by Bill Paddack
Some of the best-loved names in Southern gospel united their voices for more than three hours of music, laughter and worship during Saturday night’s North Little Rock stop of the Gaither Homecoming Tour.
The Gaither Vocal Band, joined by The Nelons, The Isaacs, Charlotte Ritchie and Gene McDonald, served up a nice mix of old and new in what was, more or less, a group effort all night long before a sing-along crowd of 4,518 at Verizon Arena. And having the Singing Men of Arkansas male choir open both segments of the show was a nice touch.
Certainly, singling out a highlight or a favorite is hard to do in a concert featuring so much talent. David Phelps and Wes Hampton have terrific tenor voices, baritone Mark Lowry is simply hilarious — the comic relief, if you will — and Bill Gaither has a great time singing bass and running the show. But if anyone stood out in the current five-man alignment of the Gaither Vocal Band, we’d have to go with Michael English, the group’s multiple Dove Award-winning lead singer.
English — who chronicled his fall from grace in the world of Christian music, his struggles and his successful trip back in his book, “The Prodigal Comes Home: My Story of Failure and God’s Story of Redemption” — possesses a powerful, soulful voice that soars on songs like “The Old Rugged Cross Made the Difference” and the traditional spiritual “Swing Down Chariot.”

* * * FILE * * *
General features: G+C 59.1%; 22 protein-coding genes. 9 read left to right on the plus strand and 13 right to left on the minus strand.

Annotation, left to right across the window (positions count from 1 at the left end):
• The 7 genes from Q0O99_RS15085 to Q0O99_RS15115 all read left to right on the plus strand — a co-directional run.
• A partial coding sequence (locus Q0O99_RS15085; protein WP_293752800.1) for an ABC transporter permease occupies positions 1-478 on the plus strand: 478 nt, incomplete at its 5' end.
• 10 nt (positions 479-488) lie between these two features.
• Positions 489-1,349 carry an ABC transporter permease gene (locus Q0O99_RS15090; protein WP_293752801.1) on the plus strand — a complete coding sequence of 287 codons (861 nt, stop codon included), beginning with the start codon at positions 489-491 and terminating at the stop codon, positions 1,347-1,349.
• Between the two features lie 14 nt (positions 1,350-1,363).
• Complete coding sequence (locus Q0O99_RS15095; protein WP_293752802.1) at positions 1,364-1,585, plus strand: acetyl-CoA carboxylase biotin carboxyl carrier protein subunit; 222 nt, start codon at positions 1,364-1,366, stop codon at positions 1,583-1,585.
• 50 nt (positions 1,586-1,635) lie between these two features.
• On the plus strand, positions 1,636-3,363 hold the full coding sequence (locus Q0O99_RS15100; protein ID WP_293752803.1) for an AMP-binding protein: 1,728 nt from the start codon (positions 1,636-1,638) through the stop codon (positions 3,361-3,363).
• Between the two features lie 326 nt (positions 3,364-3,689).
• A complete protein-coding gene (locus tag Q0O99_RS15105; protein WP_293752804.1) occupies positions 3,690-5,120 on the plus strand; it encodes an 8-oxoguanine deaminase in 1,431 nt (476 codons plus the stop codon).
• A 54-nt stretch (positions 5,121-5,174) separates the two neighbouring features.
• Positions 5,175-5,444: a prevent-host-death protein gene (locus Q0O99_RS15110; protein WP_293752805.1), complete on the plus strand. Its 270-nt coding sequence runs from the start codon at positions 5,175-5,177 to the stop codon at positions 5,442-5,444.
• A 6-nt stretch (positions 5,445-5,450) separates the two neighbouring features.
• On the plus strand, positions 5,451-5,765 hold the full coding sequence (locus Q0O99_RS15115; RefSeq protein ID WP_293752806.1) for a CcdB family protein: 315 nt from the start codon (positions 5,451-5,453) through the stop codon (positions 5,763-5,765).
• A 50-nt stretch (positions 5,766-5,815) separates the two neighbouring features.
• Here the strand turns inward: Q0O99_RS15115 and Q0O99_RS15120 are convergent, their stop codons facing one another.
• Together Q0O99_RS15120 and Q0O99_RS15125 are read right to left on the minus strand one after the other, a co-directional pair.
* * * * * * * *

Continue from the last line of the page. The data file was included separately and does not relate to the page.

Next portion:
Throughout his career, the North Carolina native has found success on the Southern gospel, pop and contemporary Christian charts. Listen to him lead the way on his signature song “I Bowed on My Knees (and Cried Holy)” or “I Don’t Want to Get Adjusted (to This World)” and it’s easy to see why. He delivers heartfelt performances of songs about second chances and God’s mercy.
A recent broken leg didn’t slow Lowry down. The singer/comedian kept the wisecracks coming throughout the evening — including an uproarious roll call of denominations — but showcased his serious side (and his songwriting ability) with a touching version of “Mary, Did You Know?”
With his amazing range, Phelps provided a classical touch to the group’s efforts, including a dramatic “He’s Alive” right before intermission.
It’s always great — and, yeah, inspiring and reassuring — to hear “Because He Lives.” Now a mainstay in church hymnals, it’s one Gaither wrote with his wife, Gloria, early in their careers. Joined by all the singers, he used it as an emotional finale to the evening.
Earlier in the show, “Excuse Me Are You Jesus” was a standout by the Nelons, the Isaacs delighted with “Why Can’t We,” McDonald displayed his deep, deep bass on “A Thing Called Love” and Ritchie shined on the old hymn “Down to the River to Pray.”